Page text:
Mardi Gras in the Big Easy
Carnival in New Orleans
New Orleans Mardi Gras Float - Photos Courtesy of the New Orleans Metropolitan Convention & Visitors Bureau - Photographer Jeff Strout
Regardless of its sheer overwhelming size, Mardi Gras in New Orleans can be, and is, different things to different people. If your intent is to party, you’ll find that there. If you just want to go and watch, have at it. If you want to take family, or visit at another time of year, there’s plenty to do to keep everyone engaged.
Mardi Gras in New Orleans is a larger than life, living, breathing event. For many it is the coup de gras of parties. And that’s just fine. The city is ready for that. But to the locals of New Orleans, it is important to remember that Mardi Gras (as it is through much of the Gulf Coast) is much more than just a wild party. It is a much needed relief valve that still fulfills the pre-Lent celebratory purpose that was Carnival's original intent.
After Hurricane Katrina devastated New Orleans in 2005, many people from outside of Louisiana decried the decision to hold New Orleans Mardi Gras celebrations as usual in February 2006. What most outsiders fail to grasp is that for New Orleanians Mardi Gras 2006 offered the victims of Katrina an opportunity to put the devastation behind them for a short period of time. For many it was considered to be a much needed time of healing.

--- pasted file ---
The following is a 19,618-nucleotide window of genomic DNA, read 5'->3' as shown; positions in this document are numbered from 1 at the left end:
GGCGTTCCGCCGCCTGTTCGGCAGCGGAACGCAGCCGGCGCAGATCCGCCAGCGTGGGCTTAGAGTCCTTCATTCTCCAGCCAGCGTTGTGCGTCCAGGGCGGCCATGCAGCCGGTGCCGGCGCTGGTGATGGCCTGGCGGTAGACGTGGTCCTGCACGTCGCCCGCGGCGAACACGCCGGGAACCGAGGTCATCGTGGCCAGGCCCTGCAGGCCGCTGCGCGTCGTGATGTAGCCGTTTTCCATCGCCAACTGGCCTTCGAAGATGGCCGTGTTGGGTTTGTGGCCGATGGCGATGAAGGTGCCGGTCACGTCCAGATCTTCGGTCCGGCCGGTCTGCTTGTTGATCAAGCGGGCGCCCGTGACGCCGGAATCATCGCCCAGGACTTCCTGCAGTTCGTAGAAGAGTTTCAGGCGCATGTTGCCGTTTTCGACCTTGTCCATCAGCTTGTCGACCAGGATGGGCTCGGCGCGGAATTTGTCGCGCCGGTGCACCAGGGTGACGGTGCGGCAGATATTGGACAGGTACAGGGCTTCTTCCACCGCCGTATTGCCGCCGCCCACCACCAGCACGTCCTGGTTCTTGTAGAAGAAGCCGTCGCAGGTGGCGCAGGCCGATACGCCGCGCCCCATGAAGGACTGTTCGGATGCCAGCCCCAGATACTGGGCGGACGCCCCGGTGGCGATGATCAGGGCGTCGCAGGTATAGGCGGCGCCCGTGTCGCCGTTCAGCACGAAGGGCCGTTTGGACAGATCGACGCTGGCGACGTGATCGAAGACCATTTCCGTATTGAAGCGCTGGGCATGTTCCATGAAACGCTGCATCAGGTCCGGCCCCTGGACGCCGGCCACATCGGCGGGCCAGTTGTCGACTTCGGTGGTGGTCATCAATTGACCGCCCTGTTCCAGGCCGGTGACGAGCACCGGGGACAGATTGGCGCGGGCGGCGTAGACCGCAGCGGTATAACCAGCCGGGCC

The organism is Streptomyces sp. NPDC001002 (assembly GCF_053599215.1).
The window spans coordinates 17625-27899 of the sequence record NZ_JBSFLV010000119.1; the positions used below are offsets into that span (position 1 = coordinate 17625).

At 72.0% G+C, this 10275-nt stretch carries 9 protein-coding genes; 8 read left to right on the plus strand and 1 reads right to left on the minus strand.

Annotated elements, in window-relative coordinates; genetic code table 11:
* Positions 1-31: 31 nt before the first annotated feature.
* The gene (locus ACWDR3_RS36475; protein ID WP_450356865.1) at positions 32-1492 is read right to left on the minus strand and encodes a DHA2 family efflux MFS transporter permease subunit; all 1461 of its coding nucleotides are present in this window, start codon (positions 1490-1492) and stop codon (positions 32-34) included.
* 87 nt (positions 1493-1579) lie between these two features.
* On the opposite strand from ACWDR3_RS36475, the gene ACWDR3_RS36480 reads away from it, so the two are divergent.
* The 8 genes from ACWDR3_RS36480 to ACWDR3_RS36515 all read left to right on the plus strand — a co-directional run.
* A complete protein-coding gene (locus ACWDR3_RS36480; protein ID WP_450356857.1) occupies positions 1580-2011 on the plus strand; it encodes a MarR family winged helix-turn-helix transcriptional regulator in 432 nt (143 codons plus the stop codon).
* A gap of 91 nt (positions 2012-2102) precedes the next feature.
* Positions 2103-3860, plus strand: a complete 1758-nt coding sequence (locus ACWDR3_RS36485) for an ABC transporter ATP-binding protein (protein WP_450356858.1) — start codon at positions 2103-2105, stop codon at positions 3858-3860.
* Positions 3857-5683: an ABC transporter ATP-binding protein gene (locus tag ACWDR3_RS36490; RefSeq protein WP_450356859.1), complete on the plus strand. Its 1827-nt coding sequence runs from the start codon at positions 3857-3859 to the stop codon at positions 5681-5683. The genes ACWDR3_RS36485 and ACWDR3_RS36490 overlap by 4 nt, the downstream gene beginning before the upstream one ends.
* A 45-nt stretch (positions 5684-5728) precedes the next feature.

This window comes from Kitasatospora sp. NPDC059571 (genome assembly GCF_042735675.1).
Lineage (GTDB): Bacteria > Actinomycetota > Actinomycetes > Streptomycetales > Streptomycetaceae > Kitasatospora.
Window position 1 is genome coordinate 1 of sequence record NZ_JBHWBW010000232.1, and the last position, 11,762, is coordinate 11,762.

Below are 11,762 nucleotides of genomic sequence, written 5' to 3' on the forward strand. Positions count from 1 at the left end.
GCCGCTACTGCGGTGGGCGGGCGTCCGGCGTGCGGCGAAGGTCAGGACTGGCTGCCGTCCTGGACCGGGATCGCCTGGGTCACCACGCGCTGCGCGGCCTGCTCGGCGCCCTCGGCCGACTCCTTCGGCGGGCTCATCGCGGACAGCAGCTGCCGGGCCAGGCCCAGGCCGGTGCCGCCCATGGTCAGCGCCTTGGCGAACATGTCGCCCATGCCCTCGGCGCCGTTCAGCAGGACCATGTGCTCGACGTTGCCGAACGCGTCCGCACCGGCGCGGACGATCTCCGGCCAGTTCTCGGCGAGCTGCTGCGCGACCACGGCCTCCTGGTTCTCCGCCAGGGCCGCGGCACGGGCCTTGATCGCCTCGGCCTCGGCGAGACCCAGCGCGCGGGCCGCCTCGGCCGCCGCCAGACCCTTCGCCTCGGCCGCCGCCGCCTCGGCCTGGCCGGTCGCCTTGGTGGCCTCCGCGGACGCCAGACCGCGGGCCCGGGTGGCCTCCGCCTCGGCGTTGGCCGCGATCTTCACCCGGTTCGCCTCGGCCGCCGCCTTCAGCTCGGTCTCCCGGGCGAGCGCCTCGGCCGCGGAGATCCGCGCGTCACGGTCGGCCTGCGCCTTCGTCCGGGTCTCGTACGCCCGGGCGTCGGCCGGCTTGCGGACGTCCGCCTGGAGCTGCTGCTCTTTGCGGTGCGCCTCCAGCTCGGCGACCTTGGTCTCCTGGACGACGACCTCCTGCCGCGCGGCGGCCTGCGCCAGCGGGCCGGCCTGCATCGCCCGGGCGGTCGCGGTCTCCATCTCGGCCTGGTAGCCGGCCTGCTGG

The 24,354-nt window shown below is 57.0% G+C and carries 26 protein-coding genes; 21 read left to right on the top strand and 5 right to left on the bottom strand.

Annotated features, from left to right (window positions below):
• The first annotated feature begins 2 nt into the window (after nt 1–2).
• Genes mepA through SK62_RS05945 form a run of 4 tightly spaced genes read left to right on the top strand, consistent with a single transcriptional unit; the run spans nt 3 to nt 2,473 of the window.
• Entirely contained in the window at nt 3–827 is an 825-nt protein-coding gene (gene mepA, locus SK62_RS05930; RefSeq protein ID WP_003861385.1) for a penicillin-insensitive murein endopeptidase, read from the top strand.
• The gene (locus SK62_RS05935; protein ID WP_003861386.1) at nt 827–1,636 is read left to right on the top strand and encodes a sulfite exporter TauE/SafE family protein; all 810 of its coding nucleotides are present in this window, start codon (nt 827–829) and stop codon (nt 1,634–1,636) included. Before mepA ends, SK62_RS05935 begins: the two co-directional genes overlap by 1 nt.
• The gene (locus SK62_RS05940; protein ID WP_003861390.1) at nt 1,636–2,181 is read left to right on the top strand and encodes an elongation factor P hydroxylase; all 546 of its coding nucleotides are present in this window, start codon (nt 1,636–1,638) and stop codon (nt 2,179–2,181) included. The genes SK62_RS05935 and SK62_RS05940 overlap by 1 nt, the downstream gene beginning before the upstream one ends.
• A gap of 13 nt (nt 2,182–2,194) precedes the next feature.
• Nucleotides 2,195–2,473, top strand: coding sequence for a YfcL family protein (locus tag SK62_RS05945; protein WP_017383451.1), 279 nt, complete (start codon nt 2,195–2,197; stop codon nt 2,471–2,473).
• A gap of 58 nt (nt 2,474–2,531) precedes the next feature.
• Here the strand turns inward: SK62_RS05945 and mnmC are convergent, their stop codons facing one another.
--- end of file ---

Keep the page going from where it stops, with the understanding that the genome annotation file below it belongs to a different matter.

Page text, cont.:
Though New Orleans is widely referred to as “ The Big Easy”, the origins of this nickname remain shrouded in mystery. Some attribute the name to the city’s reputation as an easy place for musicians to find work during the early 20th century. Still others site author James Conaway’s early 1970s novel of the same name as being responsible for the city nickname switching from Crescent City to The Big Easy.
But regardless of how it came about, New Orleans is known as The Big Easy, and the generous and friendly locals have asumed that persona with the easy grace of the mighty river that flows through their city.
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